Speaking to The Yorkshire Post on the eve of her appearance at the Northern Farming Conference in Hexham today, the Cumbrian MP said farming should be prepared for the possibility of both import and export tariffs being imposed when Britain leaves the European Union, but in order for the industry to flourish in a more competitive international trading environment, farms need the right support to drive up productivity.
If only homegrown food was consumed in the UK, the national larder would run dry in August, an analysis by the National Farmers’ Union shows.
A crucial element to providing better support for farms and their abililty to invest in improving productivity is to reward them for the “public good” of maintaining “iconic” landscapes, a calculation which could be linked to tourism, Mrs Hayman said.
A stronger British food labelling regime should also play a part too, she said, by better empowering shoppers to buy homegrown produce.
Mrs Hayman said: “Being an MP with a National Park in part of my constituency, I’m keen to ensure smaller upland farmers get properly rewarded for maintaining that iconic landscape and keen to see how we can join up what we give farmers alongside the tourism industry.
“To me ‘public good’ should include maintaining our landscapes as well as how much food is produced and what farmers are rewarded for such as tree planting.”
The Shadow Minister went on to say: “We (the Labour Party) have been looking at how to improve productivity and how the gap between between us and other countries is growing which is not what we need.
“Improved productivity is good for farming in this country and I know people want to buy British.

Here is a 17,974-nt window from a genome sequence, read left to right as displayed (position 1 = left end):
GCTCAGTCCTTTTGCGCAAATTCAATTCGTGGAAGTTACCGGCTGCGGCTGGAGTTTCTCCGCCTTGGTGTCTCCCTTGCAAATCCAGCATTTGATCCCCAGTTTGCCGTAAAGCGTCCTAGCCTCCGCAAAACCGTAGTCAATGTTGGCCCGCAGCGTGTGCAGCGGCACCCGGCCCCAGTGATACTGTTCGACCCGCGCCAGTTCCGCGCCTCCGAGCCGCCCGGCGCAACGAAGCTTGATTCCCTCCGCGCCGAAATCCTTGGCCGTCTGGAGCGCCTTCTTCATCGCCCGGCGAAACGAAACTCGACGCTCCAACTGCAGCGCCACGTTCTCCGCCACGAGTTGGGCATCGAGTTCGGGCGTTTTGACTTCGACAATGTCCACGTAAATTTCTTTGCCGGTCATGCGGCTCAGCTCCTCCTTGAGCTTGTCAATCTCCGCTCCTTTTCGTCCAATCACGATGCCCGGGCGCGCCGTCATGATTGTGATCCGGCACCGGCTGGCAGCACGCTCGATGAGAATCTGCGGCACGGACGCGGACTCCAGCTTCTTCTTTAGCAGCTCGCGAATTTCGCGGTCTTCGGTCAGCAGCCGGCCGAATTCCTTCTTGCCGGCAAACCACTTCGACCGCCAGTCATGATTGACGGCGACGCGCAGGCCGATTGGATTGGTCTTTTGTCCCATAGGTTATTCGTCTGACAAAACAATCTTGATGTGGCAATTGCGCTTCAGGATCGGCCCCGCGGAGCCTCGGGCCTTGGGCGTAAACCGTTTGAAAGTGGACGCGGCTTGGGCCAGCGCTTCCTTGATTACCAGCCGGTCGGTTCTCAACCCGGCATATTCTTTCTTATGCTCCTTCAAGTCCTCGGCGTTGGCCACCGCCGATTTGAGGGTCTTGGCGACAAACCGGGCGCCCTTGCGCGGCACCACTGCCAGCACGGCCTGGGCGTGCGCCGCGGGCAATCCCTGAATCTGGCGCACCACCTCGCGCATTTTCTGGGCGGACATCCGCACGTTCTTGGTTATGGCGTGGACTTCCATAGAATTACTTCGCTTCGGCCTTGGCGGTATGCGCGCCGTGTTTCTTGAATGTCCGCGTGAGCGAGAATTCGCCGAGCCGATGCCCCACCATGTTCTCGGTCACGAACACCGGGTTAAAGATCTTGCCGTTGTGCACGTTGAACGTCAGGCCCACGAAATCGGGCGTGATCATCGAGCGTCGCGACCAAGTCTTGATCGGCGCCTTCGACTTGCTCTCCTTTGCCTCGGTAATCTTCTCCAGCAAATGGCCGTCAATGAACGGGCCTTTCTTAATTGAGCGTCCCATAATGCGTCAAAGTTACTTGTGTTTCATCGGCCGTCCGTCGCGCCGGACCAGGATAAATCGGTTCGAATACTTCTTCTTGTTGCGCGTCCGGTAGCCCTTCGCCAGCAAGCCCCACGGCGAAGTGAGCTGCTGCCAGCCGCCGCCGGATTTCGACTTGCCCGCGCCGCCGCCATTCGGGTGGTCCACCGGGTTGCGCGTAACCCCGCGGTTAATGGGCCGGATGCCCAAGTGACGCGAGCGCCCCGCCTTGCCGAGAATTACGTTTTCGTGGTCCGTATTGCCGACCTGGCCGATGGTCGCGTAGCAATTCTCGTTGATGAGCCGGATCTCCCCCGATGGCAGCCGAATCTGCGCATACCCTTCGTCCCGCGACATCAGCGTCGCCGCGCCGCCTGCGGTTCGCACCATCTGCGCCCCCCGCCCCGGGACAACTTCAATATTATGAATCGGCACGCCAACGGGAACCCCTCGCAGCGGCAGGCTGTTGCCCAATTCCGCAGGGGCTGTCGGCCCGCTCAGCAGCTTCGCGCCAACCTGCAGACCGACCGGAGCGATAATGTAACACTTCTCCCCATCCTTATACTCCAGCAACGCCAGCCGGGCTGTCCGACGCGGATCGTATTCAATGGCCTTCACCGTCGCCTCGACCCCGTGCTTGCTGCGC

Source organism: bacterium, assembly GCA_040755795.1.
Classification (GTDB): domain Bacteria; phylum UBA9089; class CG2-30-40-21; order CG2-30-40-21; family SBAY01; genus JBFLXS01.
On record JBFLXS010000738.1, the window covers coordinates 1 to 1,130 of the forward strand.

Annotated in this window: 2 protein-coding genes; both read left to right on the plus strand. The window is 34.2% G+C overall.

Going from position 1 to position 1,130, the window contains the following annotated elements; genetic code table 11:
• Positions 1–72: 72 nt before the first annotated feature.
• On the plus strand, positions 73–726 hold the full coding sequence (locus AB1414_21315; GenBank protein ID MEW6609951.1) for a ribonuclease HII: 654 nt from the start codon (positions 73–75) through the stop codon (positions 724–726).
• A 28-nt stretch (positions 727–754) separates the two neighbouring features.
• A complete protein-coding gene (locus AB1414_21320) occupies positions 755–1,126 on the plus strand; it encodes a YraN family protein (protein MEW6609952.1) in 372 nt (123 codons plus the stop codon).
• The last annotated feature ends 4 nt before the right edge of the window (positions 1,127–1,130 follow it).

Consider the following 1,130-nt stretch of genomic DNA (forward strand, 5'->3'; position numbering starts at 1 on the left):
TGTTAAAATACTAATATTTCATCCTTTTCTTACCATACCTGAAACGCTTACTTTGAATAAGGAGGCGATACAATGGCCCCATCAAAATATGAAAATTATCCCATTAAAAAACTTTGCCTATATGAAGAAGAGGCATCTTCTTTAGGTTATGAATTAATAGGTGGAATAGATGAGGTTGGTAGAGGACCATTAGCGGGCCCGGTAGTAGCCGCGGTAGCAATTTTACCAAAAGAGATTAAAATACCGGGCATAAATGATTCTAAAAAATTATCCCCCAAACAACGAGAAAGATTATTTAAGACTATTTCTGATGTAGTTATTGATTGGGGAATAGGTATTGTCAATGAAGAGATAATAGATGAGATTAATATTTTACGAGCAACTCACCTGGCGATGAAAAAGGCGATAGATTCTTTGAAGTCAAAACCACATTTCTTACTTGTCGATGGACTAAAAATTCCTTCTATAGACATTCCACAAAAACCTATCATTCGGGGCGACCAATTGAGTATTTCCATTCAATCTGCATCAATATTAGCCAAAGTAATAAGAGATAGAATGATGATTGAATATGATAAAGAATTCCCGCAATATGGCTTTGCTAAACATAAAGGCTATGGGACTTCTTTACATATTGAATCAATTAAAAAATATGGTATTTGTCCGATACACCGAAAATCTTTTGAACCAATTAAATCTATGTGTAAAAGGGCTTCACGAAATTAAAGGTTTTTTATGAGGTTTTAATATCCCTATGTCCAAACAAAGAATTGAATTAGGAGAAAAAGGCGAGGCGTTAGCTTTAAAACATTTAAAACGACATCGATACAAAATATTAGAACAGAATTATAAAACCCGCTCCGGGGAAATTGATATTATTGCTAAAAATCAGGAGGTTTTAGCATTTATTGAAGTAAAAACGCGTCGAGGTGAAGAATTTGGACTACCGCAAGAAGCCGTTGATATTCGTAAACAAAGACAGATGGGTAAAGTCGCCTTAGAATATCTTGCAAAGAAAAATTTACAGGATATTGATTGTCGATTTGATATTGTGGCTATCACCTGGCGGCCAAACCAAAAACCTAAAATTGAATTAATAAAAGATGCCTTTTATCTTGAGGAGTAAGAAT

“I think if we look at productivity we need to look at labelling too. We are going to be in a much more competitive situation with the rest of the world and I think we are in danger of having tariffs both for imports and exports, so we need to support our farms more in this country.”
To protect farm incomes, she said it was important that support payments, currently provided as part of the European Union’s Common Agricultural Policy (CAP) in two ways: through direct payments linked to farm size and via targeted payments in lieu of specific environmental improvements, remain during any transitional period between CAP and domestic rules.
“I think we certainly need to have it going forward for the transitional period,” she said. “Large farms have become overly dependent on it and in some areas as much as 80 per cent of their income comes from it. I don’t see that as being sustainable... but it is important not to pull the rug out from any sector of farming.”
Berkshire-born Mrs Hayman was first elected as an MP for Workington in 2015, becoming the first female MP to represent a constituency in Cumbria.
Having succeeded York Central MP Rachael Maskell as Shadow Secretary in February, she said the role still felt “quite new”, not least with the enforced break to defend her seat in the General Election, but that she “loves it”.